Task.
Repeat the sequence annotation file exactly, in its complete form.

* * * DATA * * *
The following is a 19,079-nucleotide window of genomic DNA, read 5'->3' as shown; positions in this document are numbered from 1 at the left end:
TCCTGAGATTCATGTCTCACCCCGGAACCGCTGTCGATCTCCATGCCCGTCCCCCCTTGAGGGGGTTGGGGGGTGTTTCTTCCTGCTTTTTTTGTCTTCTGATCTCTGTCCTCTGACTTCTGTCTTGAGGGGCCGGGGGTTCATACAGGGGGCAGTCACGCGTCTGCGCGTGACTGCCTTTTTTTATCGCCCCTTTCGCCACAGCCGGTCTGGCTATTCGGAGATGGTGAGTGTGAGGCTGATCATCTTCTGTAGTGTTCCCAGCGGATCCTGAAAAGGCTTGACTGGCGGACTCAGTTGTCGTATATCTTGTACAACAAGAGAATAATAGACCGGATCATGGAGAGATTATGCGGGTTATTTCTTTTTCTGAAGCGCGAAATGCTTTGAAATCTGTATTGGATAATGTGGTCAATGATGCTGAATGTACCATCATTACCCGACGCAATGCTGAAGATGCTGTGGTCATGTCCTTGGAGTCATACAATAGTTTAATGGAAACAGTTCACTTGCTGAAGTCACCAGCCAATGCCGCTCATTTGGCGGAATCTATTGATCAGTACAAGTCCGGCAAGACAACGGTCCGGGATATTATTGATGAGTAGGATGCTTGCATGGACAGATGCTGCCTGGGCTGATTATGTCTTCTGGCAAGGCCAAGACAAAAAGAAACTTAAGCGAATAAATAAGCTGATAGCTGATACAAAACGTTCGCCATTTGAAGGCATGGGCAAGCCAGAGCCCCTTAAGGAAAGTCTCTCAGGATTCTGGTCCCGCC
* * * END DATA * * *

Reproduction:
The following is a 19,079-nucleotide window of genomic DNA, read 5'->3' as shown; positions in this document are numbered from 1 at the left end:
TCCTGAGATTCATGTCTCACCCCGGAACCGCTGTCGATCTCCATGCCCGTCCCCCCTTGAGGGGGTTGGGGGGTGTTTCTTCCTGCTTTTTTTGTCTTCTGATCTCTGTCCTCTGACTTCTGTCTTGAGGGGCCGGGGGTTCATACAGGGGGCAGTCACGCGTCTGCGCGTGACTGCCTTTTTTTATCGCCCCTTTCGCCACAGCCGGTCTGGCTATTCGGAGATGGTGAGTGTGAGGCTGATCATCTTCTGTAGTGTTCCCAGCGGATCCTGAAAAGGCTTGACTGGCGGACTCAGTTGTCGTATATCTTGTACAACAAGAGAATAATAGACCGGATCATGGAGAGATTATGCGGGTTATTTCTTTTTCTGAAGCGCGAAATGCTTTGAAATCTGTATTGGATAATGTGGTCAATGATGCTGAATGTACCATCATTACCCGACGCAATGCTGAAGATGCTGTGGTCATGTCCTTGGAGTCATACAATAGTTTAATGGAAACAGTTCACTTGCTGAAGTCACCAGCCAATGCCGCTCATTTGGCGGAATCTATTGATCAGTACAAGTCCGGCAAGACAACGGTCCGGGATATTATTGATGAGTAGGATGCTTGCATGGACAGATGCTGCCTGGGCTGATTATGTCTTCTGGCAAGGCCAAGACAAAAAGAAACTTAAGCGAATAAATAAGCTGATAGCTGATACAAAACGTTCGCCATTTGAAGGCATGGGCAAGCCAGAGCCCCTTAAGGAAAGTCTCTCAGGATTCTGGTCCCGCC